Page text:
• […] and body sway during the 2-week titration period as well as the 8-week reassessment. [31] Insulin-Like Growth Factor Insulin-like growth factor-1 (IGF-1) acts as a neuromodulator in the CNS. [32] Disturbances in CNS signaling pathways may produce the pathophysiological[movementdisorders.org]
  • "Cerebellar ataxia: Pathophysiology and rehabilitation". Clinical Rehabilitation. 25 (3): 195–216. doi : 10.1177/0269215510382495. PMID 21321055. "SCA2 information sheet from www.ataxia.org" (PDF). Archived from the original (PDF) on 2012-07-12.[en.wikipedia.org]
  • Central ataxia, Lower limb tremor, Psychosis, Dementia Damage to GABA-A receptor, Impaired Glucose metabolism,VitB1 deficiency MRI-Superior cerebellar and cerebral atrophy Alcohol abstinence,VitB1 replacement Pathophysiology MRI Treatment Toxins- Alcoholic[slideshare.net]
  • Pathophysiological insights into ALS with C9ORF72 expansions. Journal of Neurology, Neurosurgery and Psychiatry, 84(8), 931-935.[sydney.edu.au]

Prevention

  • Collaborative Meta-Analysis of Randomised Trials of Antiplatelet Therapy for Prevention of Death, Myocardial Infarction, and Stroke in High Risk Patients. ‎[books.google.es]
  • Prevention Genetic testing enables identification of the causative gene in 50-80% of cases of ADCA [ 15 ]. Pre-symptomatic testing is available but not always wanted. It is usually requested for family planning purposes.[patient.info]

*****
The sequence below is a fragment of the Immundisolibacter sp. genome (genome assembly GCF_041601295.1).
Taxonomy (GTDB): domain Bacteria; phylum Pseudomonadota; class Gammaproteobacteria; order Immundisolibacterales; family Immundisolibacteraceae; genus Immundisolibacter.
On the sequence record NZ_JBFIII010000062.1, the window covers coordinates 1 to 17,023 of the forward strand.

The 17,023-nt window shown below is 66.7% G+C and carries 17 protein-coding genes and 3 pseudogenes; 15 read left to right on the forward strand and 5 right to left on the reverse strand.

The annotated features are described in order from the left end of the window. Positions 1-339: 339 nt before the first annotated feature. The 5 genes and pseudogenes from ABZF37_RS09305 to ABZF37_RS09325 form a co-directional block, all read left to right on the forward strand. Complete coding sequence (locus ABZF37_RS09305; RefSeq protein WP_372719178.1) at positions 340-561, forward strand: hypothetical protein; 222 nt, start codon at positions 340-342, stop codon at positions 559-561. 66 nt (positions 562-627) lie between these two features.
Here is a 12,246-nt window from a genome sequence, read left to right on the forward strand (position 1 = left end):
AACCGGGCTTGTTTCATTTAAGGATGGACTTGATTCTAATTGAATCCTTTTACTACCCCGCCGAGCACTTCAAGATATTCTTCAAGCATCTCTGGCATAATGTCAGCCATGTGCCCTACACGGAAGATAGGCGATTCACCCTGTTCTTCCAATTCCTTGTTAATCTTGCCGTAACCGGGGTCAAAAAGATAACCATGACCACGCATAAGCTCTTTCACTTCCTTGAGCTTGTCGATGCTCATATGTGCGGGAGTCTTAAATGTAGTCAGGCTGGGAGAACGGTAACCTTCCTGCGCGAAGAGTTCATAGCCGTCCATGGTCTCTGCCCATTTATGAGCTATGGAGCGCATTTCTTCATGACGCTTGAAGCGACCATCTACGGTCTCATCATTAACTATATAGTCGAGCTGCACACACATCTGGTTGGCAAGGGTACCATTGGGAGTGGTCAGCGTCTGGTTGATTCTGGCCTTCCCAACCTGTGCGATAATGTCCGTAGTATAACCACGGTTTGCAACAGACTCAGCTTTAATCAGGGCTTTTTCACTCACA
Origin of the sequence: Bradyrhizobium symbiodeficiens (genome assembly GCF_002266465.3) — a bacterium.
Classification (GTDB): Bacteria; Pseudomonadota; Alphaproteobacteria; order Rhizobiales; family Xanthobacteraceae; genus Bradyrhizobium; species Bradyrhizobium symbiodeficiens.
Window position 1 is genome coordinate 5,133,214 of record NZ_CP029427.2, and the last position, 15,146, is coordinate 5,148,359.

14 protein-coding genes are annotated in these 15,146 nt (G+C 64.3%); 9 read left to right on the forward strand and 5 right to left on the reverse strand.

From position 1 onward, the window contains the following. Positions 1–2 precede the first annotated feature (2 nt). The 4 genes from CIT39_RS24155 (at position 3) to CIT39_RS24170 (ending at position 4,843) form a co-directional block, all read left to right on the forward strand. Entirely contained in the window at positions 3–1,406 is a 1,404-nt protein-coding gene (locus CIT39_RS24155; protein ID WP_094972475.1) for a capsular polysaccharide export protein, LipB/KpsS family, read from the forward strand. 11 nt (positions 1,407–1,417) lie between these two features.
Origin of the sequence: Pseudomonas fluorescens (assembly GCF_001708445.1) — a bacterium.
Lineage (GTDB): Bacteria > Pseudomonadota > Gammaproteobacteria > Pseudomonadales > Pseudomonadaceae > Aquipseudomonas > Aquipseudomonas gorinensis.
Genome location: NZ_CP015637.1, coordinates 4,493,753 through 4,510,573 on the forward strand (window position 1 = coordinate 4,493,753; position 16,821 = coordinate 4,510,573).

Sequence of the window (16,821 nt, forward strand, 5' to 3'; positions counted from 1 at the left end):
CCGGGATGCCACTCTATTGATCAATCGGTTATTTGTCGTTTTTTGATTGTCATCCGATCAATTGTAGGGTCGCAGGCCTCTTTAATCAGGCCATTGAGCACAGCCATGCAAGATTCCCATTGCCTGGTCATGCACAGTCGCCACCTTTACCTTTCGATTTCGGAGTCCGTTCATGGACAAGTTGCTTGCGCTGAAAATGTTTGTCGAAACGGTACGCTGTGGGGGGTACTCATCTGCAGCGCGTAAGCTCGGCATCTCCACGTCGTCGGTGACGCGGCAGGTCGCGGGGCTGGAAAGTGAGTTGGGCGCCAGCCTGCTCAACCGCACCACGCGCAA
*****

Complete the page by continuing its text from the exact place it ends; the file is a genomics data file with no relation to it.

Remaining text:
• Appropriate Prophylaxis and Other Measures to Prevent Readmission. Careful consideration of functional status and needs upon discharge are important.[clinicaladvisor.com]
  • Treatment Except for some acquired and reversible forms of ataxia as initially described, there is no cure or preventive treatment for the progressive forms of the disease, or for those ataxias resulting from accidental lesions of motor brain areas and[encyclopedia.com]
  • Advances in genetic research in the last decades have improved their diagnosis and brought new possibilities for prevention and future treatments. Still, there is great uncertainty regarding their global epidemiology.[karger.com]